Antarctica: Assessing and Protecting Australia's National Interests, August 2011
Ellie Fogarty

In this Policy Brief from the Lowy Institute’s inaugural National Security Fellow, Ellie Fogarty identifies long-term threats to Australia’s dormant claim to 42 per cent of Antarctica. These include growing interest in the continent’s resource potential from such major powers as China and Russia. The paper recommends policy changes and capability investments to protect Australia’s interests.

Enduring Ties and Enduring Interests? Australia's Post-Afghanistan Strategic Choices in the Gulf, August 2011
Dr Rodger Shanahan

In a new Policy Brief, Lowy Institute Non-resident Fellow Rodger Shanahan examines Australia's security relationship with the countries of the Gulf Cooperation Council (GCC). Largely as a consequence of military deployments in Iraq and Afghanistan, Australia has developed strong defence ties with key GCC countries, in particular the UAE. But with these deployments coming to an end, the future of these ties is now in question. In this Policy Brief, Shanahan argues that Australia's growing strategic interests in the Gulf would justify keeping a small military presence in the UAE, even after Australia's last troops have left Afghanistan.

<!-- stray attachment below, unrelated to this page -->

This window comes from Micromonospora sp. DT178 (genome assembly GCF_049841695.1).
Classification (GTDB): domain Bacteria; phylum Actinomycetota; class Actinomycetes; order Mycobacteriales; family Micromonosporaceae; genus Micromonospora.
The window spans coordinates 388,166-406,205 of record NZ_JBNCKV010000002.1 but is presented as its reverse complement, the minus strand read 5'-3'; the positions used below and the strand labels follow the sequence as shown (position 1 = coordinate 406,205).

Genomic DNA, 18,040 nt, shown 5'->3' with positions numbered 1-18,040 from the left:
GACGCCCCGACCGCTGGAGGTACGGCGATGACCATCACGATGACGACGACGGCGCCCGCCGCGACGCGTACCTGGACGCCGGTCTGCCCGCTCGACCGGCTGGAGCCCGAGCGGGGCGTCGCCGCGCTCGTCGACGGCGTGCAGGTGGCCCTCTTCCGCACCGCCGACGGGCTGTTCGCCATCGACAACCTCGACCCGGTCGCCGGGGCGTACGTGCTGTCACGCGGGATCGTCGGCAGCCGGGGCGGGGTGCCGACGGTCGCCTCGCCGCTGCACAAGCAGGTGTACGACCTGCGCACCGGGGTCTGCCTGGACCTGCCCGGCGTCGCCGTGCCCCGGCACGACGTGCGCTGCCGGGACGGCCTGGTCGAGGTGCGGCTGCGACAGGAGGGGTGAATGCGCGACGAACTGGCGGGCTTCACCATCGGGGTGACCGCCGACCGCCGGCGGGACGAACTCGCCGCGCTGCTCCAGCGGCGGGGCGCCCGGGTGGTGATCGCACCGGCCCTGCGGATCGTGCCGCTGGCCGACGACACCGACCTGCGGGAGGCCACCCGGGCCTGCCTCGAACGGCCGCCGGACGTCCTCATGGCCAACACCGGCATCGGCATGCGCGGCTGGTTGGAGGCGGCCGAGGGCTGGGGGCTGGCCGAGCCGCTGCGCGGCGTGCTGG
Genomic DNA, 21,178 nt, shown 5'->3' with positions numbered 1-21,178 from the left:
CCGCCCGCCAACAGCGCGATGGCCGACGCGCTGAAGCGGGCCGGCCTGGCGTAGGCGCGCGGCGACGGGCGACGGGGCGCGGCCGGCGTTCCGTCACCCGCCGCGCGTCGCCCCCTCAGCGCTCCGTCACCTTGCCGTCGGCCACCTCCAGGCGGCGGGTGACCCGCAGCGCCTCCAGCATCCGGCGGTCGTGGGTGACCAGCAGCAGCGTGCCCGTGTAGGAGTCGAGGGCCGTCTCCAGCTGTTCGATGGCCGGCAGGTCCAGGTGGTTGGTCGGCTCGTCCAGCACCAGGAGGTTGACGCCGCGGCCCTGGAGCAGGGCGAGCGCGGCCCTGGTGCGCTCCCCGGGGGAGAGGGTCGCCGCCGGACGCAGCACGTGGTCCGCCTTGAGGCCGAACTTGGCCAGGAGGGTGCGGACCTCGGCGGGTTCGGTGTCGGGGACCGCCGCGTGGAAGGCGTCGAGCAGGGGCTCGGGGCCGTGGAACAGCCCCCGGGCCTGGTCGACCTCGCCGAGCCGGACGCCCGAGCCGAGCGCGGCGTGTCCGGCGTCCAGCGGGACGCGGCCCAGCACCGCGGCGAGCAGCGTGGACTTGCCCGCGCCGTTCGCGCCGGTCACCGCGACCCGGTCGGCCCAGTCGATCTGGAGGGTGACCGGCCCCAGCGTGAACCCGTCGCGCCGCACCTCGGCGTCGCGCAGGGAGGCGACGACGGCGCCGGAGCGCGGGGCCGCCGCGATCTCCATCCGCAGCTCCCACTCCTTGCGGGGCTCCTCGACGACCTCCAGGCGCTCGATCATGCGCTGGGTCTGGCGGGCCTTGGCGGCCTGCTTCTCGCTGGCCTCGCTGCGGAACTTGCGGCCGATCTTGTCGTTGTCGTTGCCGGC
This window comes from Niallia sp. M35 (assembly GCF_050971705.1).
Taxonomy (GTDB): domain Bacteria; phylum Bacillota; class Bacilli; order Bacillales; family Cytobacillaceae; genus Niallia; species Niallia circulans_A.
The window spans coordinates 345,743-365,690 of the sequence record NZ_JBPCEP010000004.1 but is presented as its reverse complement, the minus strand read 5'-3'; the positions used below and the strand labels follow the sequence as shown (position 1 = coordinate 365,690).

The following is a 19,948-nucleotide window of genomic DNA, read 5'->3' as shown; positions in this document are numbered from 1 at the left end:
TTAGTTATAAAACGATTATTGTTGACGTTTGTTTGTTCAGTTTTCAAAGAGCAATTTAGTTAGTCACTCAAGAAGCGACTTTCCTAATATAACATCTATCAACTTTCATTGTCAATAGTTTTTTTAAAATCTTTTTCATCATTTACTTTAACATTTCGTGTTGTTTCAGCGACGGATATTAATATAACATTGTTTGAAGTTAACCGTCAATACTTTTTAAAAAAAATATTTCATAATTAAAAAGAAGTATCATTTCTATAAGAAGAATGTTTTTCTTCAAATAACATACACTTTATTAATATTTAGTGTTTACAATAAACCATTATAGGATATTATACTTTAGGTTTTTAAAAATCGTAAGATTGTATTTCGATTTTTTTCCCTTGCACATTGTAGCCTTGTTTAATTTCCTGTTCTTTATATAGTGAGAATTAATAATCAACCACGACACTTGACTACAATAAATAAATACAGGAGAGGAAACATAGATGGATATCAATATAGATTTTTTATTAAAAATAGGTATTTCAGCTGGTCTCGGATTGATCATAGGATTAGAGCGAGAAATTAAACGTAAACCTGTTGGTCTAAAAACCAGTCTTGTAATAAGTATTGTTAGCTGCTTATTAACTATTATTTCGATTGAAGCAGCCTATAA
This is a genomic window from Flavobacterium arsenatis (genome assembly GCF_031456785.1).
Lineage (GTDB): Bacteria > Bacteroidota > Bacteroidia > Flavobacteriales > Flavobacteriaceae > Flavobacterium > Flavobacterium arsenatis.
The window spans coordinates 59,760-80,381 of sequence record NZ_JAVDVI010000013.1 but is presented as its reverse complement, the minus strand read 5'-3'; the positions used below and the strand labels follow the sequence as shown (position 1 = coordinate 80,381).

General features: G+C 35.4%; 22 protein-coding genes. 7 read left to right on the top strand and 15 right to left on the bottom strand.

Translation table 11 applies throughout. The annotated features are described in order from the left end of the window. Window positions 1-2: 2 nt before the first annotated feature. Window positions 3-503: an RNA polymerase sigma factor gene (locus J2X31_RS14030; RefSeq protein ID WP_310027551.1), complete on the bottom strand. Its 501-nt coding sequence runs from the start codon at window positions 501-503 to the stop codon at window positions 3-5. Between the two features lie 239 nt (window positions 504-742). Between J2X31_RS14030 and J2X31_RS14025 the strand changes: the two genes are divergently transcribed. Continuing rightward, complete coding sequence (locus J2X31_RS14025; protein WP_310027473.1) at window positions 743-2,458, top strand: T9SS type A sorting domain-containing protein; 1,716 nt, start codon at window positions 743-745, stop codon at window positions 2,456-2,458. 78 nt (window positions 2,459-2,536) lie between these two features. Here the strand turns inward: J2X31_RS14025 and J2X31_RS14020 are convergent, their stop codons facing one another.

Turning the Tide: Improving Access to Climate Financing in the Pacific Islands, July 2011
Nic Maclellan

The United Nations Framework Convention on Climate Change (UNFCCC) commits developed countries to provide climate financing to developing nations, to address climate impacts on food security, water supply, agriculture and public health. But despite recent commitments of 'fast start' climate funding from donors, Pacific Island governments face significant obstacles in accessing resources to adapt to the adverse effects of climate change.